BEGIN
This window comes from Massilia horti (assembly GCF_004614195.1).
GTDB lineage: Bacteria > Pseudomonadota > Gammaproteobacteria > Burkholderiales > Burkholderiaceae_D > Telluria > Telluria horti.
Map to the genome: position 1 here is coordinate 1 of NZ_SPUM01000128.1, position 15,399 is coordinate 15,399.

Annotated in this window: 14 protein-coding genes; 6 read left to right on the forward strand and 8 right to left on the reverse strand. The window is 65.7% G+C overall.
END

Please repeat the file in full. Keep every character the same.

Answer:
This window comes from Massilia horti (assembly GCF_004614195.1).
GTDB lineage: Bacteria > Pseudomonadota > Gammaproteobacteria > Burkholderiales > Burkholderiaceae_D > Telluria > Telluria horti.
Map to the genome: position 1 here is coordinate 1 of NZ_SPUM01000128.1, position 15,399 is coordinate 15,399.

Annotated in this window: 14 protein-coding genes; 6 read left to right on the forward strand and 8 right to left on the reverse strand. The window is 65.7% G+C overall.